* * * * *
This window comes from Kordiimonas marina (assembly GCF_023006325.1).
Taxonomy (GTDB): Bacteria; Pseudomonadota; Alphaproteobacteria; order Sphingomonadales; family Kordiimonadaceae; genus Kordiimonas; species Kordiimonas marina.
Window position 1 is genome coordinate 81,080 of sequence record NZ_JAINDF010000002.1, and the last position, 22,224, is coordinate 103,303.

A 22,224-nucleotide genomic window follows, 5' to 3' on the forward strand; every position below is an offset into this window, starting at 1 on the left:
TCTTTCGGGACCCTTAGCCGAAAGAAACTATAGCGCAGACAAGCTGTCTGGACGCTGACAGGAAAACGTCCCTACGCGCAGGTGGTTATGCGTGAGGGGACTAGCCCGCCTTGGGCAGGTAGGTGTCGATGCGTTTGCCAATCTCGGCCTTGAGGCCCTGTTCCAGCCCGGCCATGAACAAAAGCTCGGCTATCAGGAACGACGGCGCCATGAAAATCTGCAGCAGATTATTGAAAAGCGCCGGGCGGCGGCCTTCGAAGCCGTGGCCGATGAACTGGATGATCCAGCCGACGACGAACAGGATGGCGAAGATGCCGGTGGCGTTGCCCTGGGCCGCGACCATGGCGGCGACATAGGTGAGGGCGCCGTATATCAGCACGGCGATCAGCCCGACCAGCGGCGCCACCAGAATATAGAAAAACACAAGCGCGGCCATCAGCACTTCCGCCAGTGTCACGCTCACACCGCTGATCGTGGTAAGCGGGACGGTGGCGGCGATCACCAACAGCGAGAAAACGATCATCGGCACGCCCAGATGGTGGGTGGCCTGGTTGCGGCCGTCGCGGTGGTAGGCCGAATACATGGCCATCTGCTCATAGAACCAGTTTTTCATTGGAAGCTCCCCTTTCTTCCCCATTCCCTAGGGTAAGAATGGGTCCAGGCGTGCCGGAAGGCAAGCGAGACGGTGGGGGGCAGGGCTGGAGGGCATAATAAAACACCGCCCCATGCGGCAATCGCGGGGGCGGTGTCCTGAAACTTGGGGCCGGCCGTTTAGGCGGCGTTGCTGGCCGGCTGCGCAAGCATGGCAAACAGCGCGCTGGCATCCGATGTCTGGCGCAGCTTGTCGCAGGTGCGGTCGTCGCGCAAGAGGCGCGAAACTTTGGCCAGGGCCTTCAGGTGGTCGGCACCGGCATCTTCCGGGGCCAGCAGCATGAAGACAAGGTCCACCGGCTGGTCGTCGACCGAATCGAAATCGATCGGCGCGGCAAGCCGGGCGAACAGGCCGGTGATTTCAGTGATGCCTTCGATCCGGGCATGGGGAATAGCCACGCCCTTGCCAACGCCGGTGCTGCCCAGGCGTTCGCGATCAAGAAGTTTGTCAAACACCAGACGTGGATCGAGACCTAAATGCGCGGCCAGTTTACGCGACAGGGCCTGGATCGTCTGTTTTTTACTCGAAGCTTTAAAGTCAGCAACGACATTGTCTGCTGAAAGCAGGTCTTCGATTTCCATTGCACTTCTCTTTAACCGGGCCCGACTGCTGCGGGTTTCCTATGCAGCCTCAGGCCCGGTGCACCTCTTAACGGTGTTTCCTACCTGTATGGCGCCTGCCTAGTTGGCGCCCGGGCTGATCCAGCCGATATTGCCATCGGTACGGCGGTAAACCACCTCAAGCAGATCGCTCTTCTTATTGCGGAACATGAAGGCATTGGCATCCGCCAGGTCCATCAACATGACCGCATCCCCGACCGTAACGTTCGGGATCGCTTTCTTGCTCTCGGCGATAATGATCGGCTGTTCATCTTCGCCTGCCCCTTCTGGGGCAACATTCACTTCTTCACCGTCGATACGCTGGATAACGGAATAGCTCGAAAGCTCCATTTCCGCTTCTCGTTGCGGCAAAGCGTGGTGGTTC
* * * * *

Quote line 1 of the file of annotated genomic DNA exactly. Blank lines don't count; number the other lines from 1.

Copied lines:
This window comes from Kordiimonas marina (assembly GCF_023006325.1).